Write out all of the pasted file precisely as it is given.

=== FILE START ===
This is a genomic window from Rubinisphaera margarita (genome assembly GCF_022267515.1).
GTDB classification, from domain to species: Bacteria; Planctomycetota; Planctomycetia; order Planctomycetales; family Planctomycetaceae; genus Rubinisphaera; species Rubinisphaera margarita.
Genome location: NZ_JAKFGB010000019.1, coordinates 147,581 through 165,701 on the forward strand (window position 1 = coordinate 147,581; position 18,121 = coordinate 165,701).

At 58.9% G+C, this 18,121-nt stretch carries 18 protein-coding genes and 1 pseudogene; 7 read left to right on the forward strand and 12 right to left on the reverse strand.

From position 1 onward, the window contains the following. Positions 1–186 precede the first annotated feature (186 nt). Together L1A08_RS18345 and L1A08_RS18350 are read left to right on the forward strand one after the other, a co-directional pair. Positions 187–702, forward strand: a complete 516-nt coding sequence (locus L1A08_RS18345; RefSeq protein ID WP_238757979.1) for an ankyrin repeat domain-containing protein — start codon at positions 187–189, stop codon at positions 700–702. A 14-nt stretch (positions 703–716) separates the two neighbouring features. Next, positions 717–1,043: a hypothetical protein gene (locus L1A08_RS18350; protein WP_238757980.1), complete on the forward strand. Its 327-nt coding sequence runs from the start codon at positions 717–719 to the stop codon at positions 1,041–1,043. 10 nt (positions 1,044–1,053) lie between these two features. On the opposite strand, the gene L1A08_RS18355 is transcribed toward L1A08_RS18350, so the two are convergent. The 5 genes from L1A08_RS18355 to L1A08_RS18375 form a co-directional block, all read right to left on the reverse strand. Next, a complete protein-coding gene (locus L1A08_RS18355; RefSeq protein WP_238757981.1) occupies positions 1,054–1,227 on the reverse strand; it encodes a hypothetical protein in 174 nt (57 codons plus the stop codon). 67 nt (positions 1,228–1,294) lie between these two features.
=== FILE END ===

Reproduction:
This is a genomic window from Rubinisphaera margarita (genome assembly GCF_022267515.1).
GTDB classification, from domain to species: Bacteria; Planctomycetota; Planctomycetia; order Planctomycetales; family Planctomycetaceae; genus Rubinisphaera; species Rubinisphaera margarita.
Genome location: NZ_JAKFGB010000019.1, coordinates 147,581 through 165,701 on the forward strand (window position 1 = coordinate 147,581; position 18,121 = coordinate 165,701).

At 58.9% G+C, this 18,121-nt stretch carries 18 protein-coding genes and 1 pseudogene; 7 read left to right on the forward strand and 12 right to left on the reverse strand.

From position 1 onward, the window contains the following. Positions 1–186 precede the first annotated feature (186 nt). Together L1A08_RS18345 and L1A08_RS18350 are read left to right on the forward strand one after the other, a co-directional pair. Positions 187–702, forward strand: a complete 516-nt coding sequence (locus L1A08_RS18345; RefSeq protein ID WP_238757979.1) for an ankyrin repeat domain-containing protein — start codon at positions 187–189, stop codon at positions 700–702. A 14-nt stretch (positions 703–716) separates the two neighbouring features. Next, positions 717–1,043: a hypothetical protein gene (locus L1A08_RS18350; protein WP_238757980.1), complete on the forward strand. Its 327-nt coding sequence runs from the start codon at positions 717–719 to the stop codon at positions 1,041–1,043. 10 nt (positions 1,044–1,053) lie between these two features. On the opposite strand, the gene L1A08_RS18355 is transcribed toward L1A08_RS18350, so the two are convergent. The 5 genes from L1A08_RS18355 to L1A08_RS18375 form a co-directional block, all read right to left on the reverse strand. Next, a complete protein-coding gene (locus L1A08_RS18355; RefSeq protein WP_238757981.1) occupies positions 1,054–1,227 on the reverse strand; it encodes a hypothetical protein in 174 nt (57 codons plus the stop codon). 67 nt (positions 1,228–1,294) lie between these two features.